Overall, I really enjoyed Crimson Shroud. The still action, even in battle, never really bothered me, as it reminded me of an old-school RPG where there was only limited animation (except in 2D, not 3D) or of a tabletop RPG with figurines. The figurines are beautifully designed, and I like how the graphics change instantly to reflect changes in equipment.
Every battle was also a challenge in itself. While not too difficult, if I’m not careful, I could find myself cornered (it happened once). While this can be frustrating in many games, I thought it worked perfectly in this game because there were no levels and no random encounters to account for. Overall, this consideration makes Crimson Shroud feel well-balanced, with just as much emphasis placed on gameplay as writing and story.
Crimson Shroud will be available on the Nintendo eShop tomorrow for $7.99.
Food for thought:
1. I’ve never seen text displayed so well in 3D. It doesn’t hurt my eyes, and they don’t jump out obnoxiously.
2. This is a personal habit of mine, but I enjoy being able to compare the localization with the original. The writing certainly is florid, and it’s really fun seeing the jump from pure translation to giving the writing its style.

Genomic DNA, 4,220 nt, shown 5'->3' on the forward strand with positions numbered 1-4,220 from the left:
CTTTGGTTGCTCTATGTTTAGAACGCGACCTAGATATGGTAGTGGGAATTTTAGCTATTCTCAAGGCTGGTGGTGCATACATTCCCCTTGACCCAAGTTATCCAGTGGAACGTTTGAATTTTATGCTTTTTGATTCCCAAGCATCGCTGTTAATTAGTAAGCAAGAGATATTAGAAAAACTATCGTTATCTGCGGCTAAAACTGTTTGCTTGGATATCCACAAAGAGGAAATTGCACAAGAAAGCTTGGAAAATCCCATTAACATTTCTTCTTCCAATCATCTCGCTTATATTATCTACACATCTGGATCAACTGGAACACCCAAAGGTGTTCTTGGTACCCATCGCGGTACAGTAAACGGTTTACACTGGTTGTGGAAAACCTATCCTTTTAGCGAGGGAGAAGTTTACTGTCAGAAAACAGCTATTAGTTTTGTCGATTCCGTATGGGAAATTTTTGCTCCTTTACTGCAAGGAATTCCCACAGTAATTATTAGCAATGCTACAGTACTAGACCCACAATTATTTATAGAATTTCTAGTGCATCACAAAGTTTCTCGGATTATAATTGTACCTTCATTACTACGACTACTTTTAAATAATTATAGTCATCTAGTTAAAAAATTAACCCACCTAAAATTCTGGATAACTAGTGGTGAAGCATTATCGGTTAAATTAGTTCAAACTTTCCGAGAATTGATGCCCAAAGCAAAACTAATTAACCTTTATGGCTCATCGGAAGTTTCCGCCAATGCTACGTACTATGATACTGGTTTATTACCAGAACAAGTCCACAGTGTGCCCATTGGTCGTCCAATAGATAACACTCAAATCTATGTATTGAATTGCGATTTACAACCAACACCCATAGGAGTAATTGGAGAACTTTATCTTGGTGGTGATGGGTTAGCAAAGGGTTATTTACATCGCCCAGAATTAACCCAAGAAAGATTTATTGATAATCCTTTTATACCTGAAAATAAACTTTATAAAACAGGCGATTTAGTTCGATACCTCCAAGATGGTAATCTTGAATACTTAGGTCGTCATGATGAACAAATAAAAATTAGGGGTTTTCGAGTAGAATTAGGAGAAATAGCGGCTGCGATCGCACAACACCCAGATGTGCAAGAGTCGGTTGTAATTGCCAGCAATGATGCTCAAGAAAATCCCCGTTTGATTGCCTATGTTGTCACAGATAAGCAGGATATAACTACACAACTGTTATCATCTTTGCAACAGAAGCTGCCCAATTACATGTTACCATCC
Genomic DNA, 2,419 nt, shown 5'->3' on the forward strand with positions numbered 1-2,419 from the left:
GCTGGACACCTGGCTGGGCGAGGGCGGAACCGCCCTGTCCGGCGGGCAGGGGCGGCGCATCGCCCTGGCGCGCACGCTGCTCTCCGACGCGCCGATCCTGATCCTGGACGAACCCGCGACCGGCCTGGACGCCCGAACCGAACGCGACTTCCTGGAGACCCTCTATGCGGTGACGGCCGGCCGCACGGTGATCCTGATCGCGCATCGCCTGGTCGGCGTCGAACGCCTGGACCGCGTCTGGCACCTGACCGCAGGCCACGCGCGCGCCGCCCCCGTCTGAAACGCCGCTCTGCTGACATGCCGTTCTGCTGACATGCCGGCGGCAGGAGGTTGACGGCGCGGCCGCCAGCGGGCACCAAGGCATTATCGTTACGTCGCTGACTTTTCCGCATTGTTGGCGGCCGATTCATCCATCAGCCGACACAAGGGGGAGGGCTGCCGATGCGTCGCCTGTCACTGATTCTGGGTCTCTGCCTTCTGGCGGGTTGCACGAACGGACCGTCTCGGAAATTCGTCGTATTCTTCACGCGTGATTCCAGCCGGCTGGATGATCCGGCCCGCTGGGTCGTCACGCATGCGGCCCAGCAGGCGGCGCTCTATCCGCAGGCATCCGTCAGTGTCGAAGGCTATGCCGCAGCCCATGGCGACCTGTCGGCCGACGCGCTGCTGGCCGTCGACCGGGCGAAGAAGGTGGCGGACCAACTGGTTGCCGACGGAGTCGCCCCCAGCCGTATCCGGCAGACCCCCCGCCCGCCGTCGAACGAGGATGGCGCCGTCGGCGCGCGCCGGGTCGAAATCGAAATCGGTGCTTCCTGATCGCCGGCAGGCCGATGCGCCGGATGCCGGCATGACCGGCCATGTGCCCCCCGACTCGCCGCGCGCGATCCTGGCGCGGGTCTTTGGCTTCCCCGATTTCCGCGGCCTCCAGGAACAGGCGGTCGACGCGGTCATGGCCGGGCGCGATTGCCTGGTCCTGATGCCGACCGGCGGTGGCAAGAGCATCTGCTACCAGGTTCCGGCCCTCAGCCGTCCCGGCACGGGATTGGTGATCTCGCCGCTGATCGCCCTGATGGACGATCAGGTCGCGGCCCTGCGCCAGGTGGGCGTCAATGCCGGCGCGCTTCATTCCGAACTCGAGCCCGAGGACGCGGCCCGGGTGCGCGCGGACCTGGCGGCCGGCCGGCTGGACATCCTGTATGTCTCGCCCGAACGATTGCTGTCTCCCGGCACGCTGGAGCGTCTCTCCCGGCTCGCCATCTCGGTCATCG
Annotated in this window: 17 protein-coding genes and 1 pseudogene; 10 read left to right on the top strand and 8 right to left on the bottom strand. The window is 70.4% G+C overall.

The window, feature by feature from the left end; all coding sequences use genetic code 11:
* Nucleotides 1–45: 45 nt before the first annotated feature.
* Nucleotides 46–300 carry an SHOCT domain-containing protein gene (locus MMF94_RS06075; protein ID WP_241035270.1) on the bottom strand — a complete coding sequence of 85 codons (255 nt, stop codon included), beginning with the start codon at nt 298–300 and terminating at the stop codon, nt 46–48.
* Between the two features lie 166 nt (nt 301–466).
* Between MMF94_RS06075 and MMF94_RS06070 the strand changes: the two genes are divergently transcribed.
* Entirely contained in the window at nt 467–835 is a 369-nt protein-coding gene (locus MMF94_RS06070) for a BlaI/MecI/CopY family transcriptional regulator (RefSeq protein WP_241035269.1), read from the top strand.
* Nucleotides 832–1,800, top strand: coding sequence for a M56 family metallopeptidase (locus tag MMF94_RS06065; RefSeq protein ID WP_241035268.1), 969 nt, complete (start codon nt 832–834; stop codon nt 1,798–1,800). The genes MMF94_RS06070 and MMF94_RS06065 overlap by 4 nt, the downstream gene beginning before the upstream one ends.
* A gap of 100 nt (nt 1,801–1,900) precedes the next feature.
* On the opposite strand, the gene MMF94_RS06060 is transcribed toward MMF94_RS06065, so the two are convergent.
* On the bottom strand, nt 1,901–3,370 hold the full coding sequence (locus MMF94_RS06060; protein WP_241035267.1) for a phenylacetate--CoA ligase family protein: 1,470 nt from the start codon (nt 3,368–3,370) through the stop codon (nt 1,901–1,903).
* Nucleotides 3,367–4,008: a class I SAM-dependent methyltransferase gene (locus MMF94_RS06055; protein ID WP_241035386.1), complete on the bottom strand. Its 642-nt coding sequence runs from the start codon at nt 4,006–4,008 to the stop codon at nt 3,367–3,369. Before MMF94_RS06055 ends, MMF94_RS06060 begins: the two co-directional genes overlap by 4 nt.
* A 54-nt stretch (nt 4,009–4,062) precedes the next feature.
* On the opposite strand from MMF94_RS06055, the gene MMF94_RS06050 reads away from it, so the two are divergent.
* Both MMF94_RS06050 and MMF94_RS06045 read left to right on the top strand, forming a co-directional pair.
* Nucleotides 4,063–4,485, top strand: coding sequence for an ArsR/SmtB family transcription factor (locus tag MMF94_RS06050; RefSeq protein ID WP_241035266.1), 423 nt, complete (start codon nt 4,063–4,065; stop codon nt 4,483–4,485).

3. I really wish more characterization happened during the game. I personally feel that this was partially hindered because of the stylistic choice of using a second person point-of-view in telling the story, but it’s also because the story is heavily plot-driven. This is a Yasumi Matsuno game.
4. I may like the luck aspect of the game, but I can’t say I appreciate the fact that one of the story events requires a random drop from a monster…
5. If you decide to play a game a third time, I believe no new areas are opened, but you gain access to some new chests if you’ve seen the “other” ending. Items and equipments (except for Key Items) and Skills are retained in the New Game+. All monsters are also stronger. In addition to new areas and chests, you’re also given the ability to fast-forward through previously-read text.